Meat consumption is predicted to rise by nearly 73% and demand for dairy products by 58% in the years up to 2050, according to a new report from the Food and Agriculture Organisation (FAO).
Its report, World Livestock 2011, identifies rising populations and income as fuelling greater consumption of animal protein in developing countries.
Much of the future demand for livestock production will be focused on the world's burgeoning cities, where population growth is the highest. The FAO predicted that demand would be supplied by large-scale, intensive animal-rearing operations.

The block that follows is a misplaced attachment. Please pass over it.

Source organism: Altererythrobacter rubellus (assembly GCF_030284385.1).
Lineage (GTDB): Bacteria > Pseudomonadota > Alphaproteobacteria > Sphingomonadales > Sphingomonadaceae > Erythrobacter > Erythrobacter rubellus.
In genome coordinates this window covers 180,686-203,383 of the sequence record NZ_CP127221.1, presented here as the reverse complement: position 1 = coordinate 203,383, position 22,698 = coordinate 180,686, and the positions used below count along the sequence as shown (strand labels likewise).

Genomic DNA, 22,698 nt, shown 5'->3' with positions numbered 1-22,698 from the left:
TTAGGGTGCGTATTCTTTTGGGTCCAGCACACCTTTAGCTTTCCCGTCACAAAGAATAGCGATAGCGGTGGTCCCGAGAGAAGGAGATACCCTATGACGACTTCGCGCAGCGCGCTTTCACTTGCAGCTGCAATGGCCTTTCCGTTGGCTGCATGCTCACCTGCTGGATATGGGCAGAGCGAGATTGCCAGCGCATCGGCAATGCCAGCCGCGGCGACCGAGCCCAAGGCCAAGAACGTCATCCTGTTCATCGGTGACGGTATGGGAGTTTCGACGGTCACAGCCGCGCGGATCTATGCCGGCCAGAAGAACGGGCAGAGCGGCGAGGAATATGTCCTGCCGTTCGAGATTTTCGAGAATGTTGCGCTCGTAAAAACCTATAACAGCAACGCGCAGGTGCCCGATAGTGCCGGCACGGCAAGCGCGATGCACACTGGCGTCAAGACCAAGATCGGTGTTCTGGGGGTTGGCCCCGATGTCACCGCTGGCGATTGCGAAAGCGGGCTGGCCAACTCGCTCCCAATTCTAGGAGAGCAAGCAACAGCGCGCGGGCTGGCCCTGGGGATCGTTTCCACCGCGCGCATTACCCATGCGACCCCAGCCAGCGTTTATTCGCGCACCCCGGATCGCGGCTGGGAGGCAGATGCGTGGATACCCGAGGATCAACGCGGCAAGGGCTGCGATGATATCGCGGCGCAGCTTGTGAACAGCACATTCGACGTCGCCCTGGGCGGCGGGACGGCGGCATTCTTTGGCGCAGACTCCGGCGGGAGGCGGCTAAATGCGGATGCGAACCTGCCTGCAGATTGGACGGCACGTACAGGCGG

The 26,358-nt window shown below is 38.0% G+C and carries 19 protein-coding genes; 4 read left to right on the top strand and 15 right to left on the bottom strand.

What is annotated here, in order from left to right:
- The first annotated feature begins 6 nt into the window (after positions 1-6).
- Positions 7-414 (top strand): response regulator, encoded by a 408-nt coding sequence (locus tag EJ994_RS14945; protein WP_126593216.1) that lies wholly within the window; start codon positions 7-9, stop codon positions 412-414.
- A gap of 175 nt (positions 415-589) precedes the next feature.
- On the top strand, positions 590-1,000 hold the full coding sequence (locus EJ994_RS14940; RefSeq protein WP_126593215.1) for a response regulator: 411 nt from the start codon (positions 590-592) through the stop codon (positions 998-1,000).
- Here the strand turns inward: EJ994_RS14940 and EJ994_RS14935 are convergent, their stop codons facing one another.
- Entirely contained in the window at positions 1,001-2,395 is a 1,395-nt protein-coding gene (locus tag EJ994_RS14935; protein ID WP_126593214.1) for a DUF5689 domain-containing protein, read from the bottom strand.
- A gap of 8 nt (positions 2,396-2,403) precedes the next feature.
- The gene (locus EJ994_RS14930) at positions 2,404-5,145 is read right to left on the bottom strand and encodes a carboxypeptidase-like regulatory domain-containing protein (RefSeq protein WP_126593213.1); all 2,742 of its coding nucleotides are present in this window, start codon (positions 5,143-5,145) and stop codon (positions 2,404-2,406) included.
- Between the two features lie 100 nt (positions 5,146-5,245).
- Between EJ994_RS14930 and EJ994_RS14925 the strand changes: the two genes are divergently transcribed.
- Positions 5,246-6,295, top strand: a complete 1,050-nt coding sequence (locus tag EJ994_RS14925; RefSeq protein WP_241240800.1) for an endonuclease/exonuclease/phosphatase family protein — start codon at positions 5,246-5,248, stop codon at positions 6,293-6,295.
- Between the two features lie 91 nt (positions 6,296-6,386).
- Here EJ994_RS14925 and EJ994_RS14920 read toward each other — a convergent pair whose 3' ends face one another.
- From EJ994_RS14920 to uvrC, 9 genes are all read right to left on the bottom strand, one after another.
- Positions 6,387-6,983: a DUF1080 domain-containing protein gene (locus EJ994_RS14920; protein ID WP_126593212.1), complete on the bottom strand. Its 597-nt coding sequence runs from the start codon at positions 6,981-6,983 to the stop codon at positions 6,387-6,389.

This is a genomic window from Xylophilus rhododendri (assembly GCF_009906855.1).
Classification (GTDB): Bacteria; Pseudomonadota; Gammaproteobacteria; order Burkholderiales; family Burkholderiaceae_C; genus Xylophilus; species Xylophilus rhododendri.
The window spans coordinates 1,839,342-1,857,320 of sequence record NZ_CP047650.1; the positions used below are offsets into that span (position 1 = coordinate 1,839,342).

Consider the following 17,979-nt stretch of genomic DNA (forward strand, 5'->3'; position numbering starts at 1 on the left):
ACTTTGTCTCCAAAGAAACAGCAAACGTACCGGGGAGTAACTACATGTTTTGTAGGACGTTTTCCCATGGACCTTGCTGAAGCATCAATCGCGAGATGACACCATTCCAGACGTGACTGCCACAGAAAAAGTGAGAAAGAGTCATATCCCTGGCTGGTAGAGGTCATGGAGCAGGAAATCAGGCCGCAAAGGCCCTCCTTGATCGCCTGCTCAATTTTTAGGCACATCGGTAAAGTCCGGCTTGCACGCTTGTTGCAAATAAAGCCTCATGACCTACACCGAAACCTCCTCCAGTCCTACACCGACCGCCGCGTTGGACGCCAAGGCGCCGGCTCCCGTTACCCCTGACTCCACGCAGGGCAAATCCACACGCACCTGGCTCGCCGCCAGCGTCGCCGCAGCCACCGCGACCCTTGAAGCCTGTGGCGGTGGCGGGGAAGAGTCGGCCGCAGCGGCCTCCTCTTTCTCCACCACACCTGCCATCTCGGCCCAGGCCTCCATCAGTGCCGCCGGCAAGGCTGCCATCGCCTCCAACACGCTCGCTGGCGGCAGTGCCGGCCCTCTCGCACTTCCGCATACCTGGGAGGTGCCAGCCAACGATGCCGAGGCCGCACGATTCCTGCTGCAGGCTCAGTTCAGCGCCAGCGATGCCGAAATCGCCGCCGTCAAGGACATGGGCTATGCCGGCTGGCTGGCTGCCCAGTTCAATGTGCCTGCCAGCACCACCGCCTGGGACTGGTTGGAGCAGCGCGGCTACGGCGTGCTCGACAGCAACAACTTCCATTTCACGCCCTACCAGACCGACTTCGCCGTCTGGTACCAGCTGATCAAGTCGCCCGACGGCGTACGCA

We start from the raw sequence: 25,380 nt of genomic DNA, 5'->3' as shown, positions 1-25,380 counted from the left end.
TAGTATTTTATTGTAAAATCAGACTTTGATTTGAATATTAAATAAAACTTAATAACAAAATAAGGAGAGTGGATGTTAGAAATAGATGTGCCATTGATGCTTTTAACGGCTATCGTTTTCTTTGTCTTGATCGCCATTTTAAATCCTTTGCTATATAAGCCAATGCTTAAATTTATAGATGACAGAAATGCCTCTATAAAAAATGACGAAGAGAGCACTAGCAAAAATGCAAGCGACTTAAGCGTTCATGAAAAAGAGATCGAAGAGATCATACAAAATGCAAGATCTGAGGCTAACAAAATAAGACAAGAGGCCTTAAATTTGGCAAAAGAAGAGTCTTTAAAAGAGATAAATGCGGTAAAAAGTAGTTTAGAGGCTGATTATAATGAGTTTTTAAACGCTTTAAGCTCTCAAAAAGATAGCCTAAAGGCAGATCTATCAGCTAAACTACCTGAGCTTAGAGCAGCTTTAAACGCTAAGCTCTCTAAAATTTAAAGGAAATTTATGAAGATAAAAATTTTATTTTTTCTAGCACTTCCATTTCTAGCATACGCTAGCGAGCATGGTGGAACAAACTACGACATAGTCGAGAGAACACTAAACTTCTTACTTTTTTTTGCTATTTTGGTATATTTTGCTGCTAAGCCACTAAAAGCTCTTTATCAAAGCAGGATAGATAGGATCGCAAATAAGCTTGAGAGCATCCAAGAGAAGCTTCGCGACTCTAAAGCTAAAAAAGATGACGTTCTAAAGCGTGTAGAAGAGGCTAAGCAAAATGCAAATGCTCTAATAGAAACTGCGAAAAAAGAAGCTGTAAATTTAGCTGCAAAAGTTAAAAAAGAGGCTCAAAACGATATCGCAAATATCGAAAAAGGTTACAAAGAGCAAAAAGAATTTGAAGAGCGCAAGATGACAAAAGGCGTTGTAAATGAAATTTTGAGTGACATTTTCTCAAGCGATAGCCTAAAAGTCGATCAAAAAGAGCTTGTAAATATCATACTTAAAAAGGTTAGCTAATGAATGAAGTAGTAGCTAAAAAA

No viable alternatives
“As it stands, there are no technically or economically viable alternatives to intensive production for providing the bulk of the livestock food supply for growing cities,” according to the report.
But intensive farming could cause groundwater pollution and greenhouse gas emissions, as well as their potential to act as incubators of diseases, warned the report. “An urgent challenge is to make intensive production more environmentally benign,” it concluded
Since 1967, global production of poultry meat increased by about 700%. Egg production soared by 350%, pig meat by 290%, and sheep and goat meat by 200%. Beef and buffalo meat consumption has risen by 180% and milk by 180%.